Container 80 also has a locking mechanism which includes ball 98 and clasp 100 with opening 102. Opening 102 is sized to allow ball 98 to pass therethrough with some applied pressure. Once container members 82 are swung closed, ball 98 may be pushed through opening 102, thereby locking container 80 closed. Many other types of locking mechanisms may be used instead of the one shown.
FIG. 8 shows three containers 80 attached together and designed to look like a caterpillar. In this view, attachment mechanisms on the containers may be seen. Each container 80 has a hook designated by reference numeral 104 on one side of the container and an eye designated by reference numeral 106 on the other side of the container. Hooks 104 and eyes 106 are designed so that each hook 104 may be pressed onto an eye 106, thereby attaching one container 80 to another. Other types of attaching mechanisms may be used in place of the type shown. Attachable containers 80 lend themselves well for children to enjoy at birthday parties or in their lunch boxes, etc.
FIGS. 9-10 illustrate yet another embodiment of a cupcake storage container of the present invention, which is generally designated as reference numeral 110. FIG. 9 shows a top view of container 110 in the assembled position with one cupcake 112 held therein. Container 110 has sides 111 and 113 and six cups 114 for holding cupcakes. Each cup 114 has protrusions 116 which press fit or pierce into the sides of a cupcake for holding the cupcake in place. Again, the protrusions may be in any desirable location.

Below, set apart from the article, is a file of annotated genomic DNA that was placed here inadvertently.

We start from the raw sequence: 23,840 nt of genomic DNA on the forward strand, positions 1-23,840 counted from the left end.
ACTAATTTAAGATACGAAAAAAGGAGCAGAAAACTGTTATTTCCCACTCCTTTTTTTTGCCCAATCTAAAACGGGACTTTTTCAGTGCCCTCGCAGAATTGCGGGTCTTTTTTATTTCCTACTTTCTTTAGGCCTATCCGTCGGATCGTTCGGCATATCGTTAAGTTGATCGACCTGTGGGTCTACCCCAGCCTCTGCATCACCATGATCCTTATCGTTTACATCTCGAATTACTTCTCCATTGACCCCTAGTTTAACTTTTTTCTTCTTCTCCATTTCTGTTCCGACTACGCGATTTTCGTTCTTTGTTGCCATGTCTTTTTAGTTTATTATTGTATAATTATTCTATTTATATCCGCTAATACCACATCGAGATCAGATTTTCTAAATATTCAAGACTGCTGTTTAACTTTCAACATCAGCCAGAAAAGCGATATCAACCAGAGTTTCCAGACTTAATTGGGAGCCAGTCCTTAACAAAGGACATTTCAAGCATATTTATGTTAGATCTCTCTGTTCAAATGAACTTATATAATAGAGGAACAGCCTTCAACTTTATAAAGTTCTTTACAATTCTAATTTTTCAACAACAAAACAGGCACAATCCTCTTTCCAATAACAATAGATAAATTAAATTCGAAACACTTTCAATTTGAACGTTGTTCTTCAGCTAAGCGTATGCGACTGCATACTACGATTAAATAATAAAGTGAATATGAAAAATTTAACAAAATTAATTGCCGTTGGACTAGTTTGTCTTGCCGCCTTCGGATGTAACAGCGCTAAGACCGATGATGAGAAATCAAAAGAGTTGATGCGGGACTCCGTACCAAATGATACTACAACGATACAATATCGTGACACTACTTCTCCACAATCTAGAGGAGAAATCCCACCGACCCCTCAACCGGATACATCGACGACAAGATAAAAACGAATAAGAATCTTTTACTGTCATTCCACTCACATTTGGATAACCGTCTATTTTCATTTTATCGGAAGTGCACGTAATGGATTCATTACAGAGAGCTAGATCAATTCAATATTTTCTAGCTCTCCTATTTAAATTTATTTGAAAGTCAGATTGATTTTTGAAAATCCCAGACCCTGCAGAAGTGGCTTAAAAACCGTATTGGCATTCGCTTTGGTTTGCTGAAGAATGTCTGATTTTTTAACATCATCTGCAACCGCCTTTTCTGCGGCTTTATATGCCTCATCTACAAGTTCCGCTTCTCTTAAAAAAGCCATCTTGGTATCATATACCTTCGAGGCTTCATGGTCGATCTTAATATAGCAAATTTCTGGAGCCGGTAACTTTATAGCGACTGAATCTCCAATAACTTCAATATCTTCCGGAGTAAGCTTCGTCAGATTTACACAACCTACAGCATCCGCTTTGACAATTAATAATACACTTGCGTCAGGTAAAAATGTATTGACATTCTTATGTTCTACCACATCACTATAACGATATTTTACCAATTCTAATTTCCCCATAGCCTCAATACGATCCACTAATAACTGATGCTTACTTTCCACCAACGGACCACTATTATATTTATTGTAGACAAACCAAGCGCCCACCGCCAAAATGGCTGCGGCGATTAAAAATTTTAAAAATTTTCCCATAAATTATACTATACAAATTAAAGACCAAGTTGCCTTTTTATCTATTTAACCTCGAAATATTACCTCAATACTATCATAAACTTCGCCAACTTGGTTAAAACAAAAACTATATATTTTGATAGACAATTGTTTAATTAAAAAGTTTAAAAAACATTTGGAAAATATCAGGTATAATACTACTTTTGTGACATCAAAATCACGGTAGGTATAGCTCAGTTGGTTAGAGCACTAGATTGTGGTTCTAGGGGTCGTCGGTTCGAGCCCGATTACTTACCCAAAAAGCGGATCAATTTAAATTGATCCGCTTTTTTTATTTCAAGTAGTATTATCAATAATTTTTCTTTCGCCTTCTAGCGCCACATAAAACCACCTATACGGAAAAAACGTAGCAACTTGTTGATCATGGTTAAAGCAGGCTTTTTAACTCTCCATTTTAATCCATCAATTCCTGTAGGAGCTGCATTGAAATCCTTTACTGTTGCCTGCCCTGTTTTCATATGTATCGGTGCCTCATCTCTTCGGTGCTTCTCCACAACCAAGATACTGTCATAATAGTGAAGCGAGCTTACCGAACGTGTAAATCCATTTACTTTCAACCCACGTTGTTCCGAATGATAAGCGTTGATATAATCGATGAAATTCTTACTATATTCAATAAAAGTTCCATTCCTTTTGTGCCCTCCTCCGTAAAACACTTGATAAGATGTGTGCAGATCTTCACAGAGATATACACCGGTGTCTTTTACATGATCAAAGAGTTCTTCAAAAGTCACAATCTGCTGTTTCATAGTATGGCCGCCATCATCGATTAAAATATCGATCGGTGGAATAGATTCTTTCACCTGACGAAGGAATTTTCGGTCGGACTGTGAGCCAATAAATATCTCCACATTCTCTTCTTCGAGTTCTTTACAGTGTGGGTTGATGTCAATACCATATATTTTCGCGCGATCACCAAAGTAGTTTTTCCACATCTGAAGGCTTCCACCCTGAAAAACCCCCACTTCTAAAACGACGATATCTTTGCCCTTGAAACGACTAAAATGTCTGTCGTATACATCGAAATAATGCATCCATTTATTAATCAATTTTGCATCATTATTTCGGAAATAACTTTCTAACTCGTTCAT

FIGS. 10 and 11 are sectional views of container 110. FIG. 10 shows the cross sectional view of container 110 wherein the cross section is taken along line 10--10 in FIG. 9 and shown in the direction of the arrows. FIG. 11 shown the same cross section as FIG. 10, but container 110 is shown in the unassembled position.
Container 110 includes peg 118 and snap-over latch 120 on side 113 and snap-over latch 122 on side 111 which, when snapped-over peg 118 effectively fasten container 110 closed. Container 110 also includes hinges 124 at the outside bottom edge of each cup 114. Hinges 124 allow each side of container 110 to easily swing open as shown in FIG. 11. An additional hinge may be incorporated into the top, if necessary to provide clearance for the frosting.
To use container 110, the sides of container 110 are swung open as shown in FIG. 11. Cupcakes are then placed in each cup 114, and, thereafter, the sides of container 110 are swung closed by rotating the sides in the direction of arrows "A". When the sides of container 110 are swung closed, protrusions 116 effectively hold the cupcakes in place. Snap-over latch 120 or 122 is then placed over peg 118, followed by the other of either snap-over latch 120 or 122 to complete the locking of container 110.